Dig jam had adopted a strategy of being “different” in the brand repertoire in the suiting category and Shekhar fitted the bill to a T. The campaigns developed were also different from those of the competitors down the years and their ads had a story of sorts. Not a Gavaskar wearing a Dinesh and holding a cricket bat. There was an exception and that was Raymond’s who ran a heavy duty campaign featuring some of India’s top personalities from Mario Miranda to Pesi Shroff, brilliantly photographed by Ashok Salian. This was before they started The Complete Man theme.
Shekhar was probably on from 1986 or 1987 in story lines that showed him in a study leafing through  ‘Great Film Directors’ or leading a band of men wearing Digjam suitings or marching to the tune of Ravel’s Bolero. They all fitted his profile and achieved for Digjam the sense of exclusivity they were looking for. Except for a break of one year, when due to some disputes over his dates, he modeled for every advertising season. Incidentally the Shekhar look alike who was brought in to fill in was Milind Gunaji and after the campaign featuring the young man was post dated, people still thought the man to be Shekhar Kapur. Not that they had made a mistake. Shekhar was becoming synonymous with the brand profile, leading to what many refer to as the vampire syndrome.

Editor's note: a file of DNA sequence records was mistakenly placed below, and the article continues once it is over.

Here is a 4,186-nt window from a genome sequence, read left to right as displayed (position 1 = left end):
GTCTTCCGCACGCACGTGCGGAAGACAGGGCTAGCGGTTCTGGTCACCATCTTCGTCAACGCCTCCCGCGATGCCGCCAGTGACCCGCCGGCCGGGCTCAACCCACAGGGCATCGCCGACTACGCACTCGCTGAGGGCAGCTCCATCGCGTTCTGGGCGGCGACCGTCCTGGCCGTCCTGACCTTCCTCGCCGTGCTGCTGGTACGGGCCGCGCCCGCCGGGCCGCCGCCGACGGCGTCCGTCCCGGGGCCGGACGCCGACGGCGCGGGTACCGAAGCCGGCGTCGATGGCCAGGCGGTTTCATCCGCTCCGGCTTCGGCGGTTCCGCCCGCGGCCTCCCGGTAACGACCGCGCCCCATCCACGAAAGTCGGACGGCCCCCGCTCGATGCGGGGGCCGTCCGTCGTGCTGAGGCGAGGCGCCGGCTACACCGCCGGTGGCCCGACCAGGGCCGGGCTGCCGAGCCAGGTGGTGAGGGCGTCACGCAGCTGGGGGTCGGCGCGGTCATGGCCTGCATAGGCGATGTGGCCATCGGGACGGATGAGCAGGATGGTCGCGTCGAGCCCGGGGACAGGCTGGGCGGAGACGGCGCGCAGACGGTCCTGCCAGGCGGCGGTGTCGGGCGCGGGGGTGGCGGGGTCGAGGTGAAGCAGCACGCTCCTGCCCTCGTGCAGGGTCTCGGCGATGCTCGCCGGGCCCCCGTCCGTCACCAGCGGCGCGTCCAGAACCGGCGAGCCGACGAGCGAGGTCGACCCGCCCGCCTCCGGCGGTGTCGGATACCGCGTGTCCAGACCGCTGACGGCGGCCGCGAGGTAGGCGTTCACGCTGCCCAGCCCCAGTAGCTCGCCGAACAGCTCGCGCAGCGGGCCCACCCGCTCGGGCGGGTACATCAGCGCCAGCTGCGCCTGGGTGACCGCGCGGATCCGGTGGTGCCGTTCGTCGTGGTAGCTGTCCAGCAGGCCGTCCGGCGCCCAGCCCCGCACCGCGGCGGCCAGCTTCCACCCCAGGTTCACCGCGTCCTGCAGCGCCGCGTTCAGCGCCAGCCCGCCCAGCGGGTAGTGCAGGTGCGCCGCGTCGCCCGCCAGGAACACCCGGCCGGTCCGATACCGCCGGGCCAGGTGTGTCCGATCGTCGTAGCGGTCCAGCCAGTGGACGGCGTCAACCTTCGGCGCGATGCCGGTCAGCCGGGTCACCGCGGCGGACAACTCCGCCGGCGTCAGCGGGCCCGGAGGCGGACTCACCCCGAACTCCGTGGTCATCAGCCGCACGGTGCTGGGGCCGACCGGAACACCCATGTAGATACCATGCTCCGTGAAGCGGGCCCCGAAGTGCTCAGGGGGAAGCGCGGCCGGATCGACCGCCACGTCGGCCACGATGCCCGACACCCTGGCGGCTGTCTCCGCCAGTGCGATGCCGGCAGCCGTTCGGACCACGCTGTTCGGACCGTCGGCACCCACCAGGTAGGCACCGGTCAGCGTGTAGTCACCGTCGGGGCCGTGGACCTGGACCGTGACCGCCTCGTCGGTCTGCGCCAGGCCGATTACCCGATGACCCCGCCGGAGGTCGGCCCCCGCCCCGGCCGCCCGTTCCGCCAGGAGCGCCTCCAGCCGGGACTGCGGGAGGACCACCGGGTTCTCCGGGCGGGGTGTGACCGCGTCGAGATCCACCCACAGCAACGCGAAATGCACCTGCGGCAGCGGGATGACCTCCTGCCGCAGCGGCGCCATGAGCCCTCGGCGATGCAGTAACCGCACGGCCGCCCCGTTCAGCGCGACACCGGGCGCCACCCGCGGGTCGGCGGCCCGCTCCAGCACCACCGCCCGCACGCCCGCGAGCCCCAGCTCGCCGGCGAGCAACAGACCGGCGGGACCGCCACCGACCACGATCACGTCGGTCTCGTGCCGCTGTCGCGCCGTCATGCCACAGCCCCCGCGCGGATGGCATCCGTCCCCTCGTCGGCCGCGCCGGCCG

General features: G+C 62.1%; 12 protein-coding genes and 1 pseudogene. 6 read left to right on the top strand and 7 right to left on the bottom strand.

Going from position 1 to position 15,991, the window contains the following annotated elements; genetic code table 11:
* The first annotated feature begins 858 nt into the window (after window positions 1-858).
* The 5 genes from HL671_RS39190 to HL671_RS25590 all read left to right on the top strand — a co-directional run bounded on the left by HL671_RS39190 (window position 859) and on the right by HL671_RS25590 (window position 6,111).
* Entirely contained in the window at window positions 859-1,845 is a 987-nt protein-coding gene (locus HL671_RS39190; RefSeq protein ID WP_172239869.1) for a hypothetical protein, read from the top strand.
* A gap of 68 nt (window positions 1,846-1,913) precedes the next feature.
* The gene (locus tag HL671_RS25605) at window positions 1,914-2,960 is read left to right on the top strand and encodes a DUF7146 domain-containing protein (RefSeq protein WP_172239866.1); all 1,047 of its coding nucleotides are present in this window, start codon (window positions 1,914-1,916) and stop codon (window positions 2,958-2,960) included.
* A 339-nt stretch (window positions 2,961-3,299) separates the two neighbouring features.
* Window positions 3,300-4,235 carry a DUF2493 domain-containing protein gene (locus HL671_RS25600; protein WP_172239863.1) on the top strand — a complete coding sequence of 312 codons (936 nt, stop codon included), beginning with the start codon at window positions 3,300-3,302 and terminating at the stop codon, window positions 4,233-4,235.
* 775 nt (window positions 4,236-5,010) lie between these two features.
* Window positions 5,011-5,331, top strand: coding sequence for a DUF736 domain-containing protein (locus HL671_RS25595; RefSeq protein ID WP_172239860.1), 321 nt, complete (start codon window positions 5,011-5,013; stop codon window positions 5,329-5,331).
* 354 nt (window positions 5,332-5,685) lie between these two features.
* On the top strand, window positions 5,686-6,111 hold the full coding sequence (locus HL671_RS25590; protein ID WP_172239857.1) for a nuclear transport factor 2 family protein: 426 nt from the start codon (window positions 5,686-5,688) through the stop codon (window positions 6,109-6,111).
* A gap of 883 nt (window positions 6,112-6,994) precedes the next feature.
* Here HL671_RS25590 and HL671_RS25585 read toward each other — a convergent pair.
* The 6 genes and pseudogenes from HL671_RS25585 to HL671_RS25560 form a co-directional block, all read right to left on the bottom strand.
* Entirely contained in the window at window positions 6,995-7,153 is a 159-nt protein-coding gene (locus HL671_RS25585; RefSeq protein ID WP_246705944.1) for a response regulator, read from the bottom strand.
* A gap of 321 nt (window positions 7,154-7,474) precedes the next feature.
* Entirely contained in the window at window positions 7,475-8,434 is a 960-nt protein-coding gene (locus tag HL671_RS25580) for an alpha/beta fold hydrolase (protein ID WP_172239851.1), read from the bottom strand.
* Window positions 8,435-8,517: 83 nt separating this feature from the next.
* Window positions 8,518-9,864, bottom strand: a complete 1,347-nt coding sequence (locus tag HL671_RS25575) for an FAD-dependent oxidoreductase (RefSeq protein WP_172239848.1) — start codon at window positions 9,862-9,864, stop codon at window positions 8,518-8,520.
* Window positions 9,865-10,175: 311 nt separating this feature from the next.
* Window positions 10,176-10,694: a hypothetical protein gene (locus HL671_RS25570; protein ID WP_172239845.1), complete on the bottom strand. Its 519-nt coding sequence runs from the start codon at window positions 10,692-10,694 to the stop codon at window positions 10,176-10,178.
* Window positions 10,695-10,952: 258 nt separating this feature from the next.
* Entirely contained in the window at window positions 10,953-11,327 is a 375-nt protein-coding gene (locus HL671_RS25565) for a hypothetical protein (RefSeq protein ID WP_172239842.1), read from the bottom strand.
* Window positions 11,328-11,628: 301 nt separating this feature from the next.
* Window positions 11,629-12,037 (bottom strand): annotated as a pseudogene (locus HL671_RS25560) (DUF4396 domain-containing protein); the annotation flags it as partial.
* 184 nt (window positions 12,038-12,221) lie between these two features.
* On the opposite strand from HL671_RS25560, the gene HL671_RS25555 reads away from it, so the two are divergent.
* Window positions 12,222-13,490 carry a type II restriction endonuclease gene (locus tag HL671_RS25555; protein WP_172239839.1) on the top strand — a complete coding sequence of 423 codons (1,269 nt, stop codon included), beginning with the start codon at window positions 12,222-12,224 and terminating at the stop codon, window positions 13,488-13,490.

To know more about the continuing story watch out for the sequel to Sanyal’s narrative in tomorrow’s edition. | By Sujit Sanyal, Ad veteran
About the writer:
The guest article writer this week is ad veteran Sujit Sanyal. In his early days  in Calcutta he was with the theatre group which was the flavour of the day in the early seventies. But by late seventies he had stepped into the world of advertising and moved to Delhi. Calcutta has nurtured and shaped some of the finest minds in advertising, Sujit Sanyal is one of them. He has worked with Clarion Advertising and recently launched his book ‘Life In a Rectangle’ which takes us down memory lane and depicts the highs and lows of his days with the agency. His need to download memories is fulfilled by sitting in front of his laptop when words come naturally to him. A multifaceted person Sujit Sanyal is an adman, journalist, poet, artist, novelist and actor all rolled into one which has made him emerge an enriched human being.
Disclaimer: The opinions expressed in this article are those of the author, and do not reflect in any way of Adgully.

News in the domain of Advertising, Marketing, Media and Business of Entertainment

More in Exclusives